By Janina C. Lim

Lopez on legal challenge by miners: ‘Do it.’

Posted on November 01, 2016

THE Department of Environment and Natural Resources (DENR) said it is unfazed by a legal battle with miners in the wake of facing its first court case that challenges the government’s nationwide crackdown on illegal mining.

“We’re following the law. You’re gonna file a case against us for following the law? Do it. We’re not gonna lose,” Environment Secretary Regina Paz L. Lopez said in an interview with reporters last week.

Ms. Lopez was responding to a question, based on an industry official’s statement, about another miner who may follow after BenguetCorp Nickel Mines, Inc. (BNMI), which went to court on the heels of the DENR order stopping its nickel project in Sta. Cruz, Zambales.

Ronald V. Recidoro, the Chamber of Mines of the Philippines’ vice-president for its Legal and Policy division, had earlier said the miner, whose identity he declined to disclose, “has confirmed” plans to file charges against the DENR in connection with its September audit findings which has been mounting up dissatisfaction among miners.

BNMI, a subsidiary of listed Benguet Corp., became the first to elevate a dispute against the agency’s mining crackdown when it filed before the Pampanga Regional Trial Court a petition for certiorari with injunction on Oct. 22 “to assail” the suspension order jointly issued by the DENR’s Central Luzon offices, the Mines and Geosciences Bureau (MGB) and the Environmental Management Bureau.

The firm said the government’s order to suspend its nickel project, which has been non-operational for four months now, was issued “with grave abuse of discretion, in an arbitrary manner, without due process.”

“We were suspended before the conduct of an audit,” Ma. Anna G. Vicedo-Montes, assistant vice-president for Corporate Communications and Special Projects of parent firm Benguet Corp., said in an e-mail interview last week.

Ms. Lopez countered that the DENR, as part of its mandate, may deem it fit, on valid grounds, to stop a miner’s operation.

“They totally killed the environment. They cut 20,000 hectares of trees without a permit. The river is red. The community is so upset with them. You should say sorry instead of filing a case,” Ms. Lopez added.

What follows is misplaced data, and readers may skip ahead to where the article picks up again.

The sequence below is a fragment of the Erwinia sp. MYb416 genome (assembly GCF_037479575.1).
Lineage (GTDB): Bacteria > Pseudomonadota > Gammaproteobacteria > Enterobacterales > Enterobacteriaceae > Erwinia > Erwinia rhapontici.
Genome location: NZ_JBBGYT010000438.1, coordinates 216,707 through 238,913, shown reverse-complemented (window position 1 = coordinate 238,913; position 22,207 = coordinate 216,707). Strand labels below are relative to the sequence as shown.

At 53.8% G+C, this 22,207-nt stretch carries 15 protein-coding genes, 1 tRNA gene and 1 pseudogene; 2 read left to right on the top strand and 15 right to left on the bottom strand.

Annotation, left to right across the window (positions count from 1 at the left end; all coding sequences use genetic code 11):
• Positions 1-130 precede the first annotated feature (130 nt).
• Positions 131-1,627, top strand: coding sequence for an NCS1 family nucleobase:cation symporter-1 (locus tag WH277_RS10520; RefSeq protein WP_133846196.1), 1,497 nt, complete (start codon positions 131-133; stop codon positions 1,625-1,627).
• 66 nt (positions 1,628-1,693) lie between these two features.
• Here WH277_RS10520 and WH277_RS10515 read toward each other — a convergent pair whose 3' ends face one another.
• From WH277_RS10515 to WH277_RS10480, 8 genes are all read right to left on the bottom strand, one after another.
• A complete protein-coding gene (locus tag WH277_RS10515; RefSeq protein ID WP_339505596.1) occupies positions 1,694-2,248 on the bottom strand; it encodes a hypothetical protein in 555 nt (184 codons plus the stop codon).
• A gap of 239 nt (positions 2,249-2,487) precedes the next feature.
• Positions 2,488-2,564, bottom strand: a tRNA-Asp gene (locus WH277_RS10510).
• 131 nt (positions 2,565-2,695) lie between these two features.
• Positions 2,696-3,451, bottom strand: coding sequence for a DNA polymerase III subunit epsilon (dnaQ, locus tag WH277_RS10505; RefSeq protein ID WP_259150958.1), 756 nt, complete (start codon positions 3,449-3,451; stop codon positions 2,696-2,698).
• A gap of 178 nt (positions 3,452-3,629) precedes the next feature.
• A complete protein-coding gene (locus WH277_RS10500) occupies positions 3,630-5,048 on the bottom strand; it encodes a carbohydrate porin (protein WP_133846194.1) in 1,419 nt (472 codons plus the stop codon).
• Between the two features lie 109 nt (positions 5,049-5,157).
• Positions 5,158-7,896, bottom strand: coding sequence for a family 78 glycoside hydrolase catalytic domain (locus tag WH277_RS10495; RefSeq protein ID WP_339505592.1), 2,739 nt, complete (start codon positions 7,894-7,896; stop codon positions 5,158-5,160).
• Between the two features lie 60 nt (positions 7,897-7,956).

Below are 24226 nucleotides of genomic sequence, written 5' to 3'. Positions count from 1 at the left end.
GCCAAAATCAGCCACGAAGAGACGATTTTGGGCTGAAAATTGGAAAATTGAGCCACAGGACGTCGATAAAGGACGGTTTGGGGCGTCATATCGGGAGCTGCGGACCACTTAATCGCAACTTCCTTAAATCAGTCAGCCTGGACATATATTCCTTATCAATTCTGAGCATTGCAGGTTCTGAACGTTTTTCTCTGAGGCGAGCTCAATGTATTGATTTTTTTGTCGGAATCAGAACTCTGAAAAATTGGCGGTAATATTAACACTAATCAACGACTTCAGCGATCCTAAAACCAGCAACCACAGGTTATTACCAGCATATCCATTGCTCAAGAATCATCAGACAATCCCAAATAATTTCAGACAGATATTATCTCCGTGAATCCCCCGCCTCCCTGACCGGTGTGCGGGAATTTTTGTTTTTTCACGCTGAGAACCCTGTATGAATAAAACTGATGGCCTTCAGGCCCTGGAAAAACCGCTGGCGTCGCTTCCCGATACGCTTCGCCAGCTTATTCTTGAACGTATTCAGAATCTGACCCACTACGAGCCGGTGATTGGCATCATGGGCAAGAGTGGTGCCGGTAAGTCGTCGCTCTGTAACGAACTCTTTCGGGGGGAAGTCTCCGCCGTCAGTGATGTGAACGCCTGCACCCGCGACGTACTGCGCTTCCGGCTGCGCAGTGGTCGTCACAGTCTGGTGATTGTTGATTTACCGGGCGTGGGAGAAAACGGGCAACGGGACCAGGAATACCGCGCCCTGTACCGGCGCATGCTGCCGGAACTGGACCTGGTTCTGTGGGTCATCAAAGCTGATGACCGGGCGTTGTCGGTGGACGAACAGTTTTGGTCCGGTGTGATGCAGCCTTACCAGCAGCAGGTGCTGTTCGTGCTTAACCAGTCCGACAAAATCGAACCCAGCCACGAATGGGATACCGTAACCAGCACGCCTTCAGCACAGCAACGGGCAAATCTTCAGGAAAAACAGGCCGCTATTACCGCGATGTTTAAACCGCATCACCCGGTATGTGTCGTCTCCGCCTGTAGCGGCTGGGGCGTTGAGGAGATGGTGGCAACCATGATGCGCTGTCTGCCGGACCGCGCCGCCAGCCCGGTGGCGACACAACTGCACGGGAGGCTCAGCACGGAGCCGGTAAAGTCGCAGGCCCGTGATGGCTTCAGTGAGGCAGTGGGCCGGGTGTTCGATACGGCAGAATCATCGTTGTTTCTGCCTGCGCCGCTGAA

She also cited a Writ of Kalikasan with a prayer for temporary environmental protection order (TEPO) against the firm as well as Zambales Governor Amor P. Deloso’s earlier issued order mandating the immediate stoppage and moratorium on all mining operations in the province.

Ms. Vicedo-Montes, for her part, said the Writ Ms. Lopez referred to “has not been heard/tried and no TEPO has been granted before BNMI was suspended.” Mr. Deloso’s order, on the other hand, “has no jurisdiction [on] the operation of any mine” and as such is “technically” under the purview of the Mines and Geosciences Bureau, Ms. Vicedo-Montes said.

To recall, BNMI and another nickel miner in Zambales were suspended in July following complaints on the alleged environmental impacts of the miner’s operation.

The suspension remains in place until the firms resolve issues regarding tree-cutting and earth-balling, the completion of an exclusive mine haul road, and the full rehabilitation of all mined-out and open areas.

DENR Officer-in-Charge and Undersecretary for Legal Affairs Maria Paz G. Luna told BusinessWorld on Thursday their office has not received the said petition but expressed confidence that the agency’s acts during the audit have been “above-board.”

“I will check what their allegations are and I will verify. I think if we made a mistake we’re very willing to correct our mistakes,” Ms. Luna said.

This was not the first time government halted BNMI’s mine operations. To recall, MGB ordered the suspension of BNMI and other miners in Zambales in 2014. The order stemmed from the said mines’ failure to meet standards of regulatory evaluation of their operations. Residents at the time were complaining of nickel siltation in their rivers, farmlands, fishponds and seashores.

Next year, however, regional government agencies lifted the moratorium on the Zambales nickel miners which was to be reinstated when Ms. Lopez assumed office.

Ms. Lopez was among the Cabinet officials bypassed late October by the Commission on Appointments.

Through its legal action, BNMI told the stock exchange last week that it aims “to prove that despite its full compliance with remediation conditions under the previous Lifting Order dated Aug. 24, 2015, the said regional government agencies unjustifiably refused to reverse the Suspension Order.”

Despite the differences with BNMI, Ms. Lopez also cited the company’s efforts in being “very cooperative” in the rehabilitation of their mine.

BNMI sold 373,300 tons of nickel ore from its April to June operations this year with an average price of $20.27/ton versus 588,910 tons of the ore at an average price of $27.73 for the same quarter last year.

During the first half of the year, BNMI shipped 778,485 tons of nickel ore, well below the 1.28 million tons of nickel output in the first semester last year. The lower volume coupled with depressed prices of nickel during the period resulted in a net loss of P76.7 million for BNMI in the January to June period.

The DENR has sent out show-cause letters along with its audit findings report to all miners, including the 10 suspended ahead of the audit, who are expected to respond in seven days after receipt. Ms. Lopez said a final decision should be made first week of November.

The audit named 20 more mines whose operations may be halted. The 30 metal mines, either suspended or recommended for suspension, make up nearly three-fourths of the country’s 41 metal mines and accounted for 55.5% of the country’s total nickel ore production last year.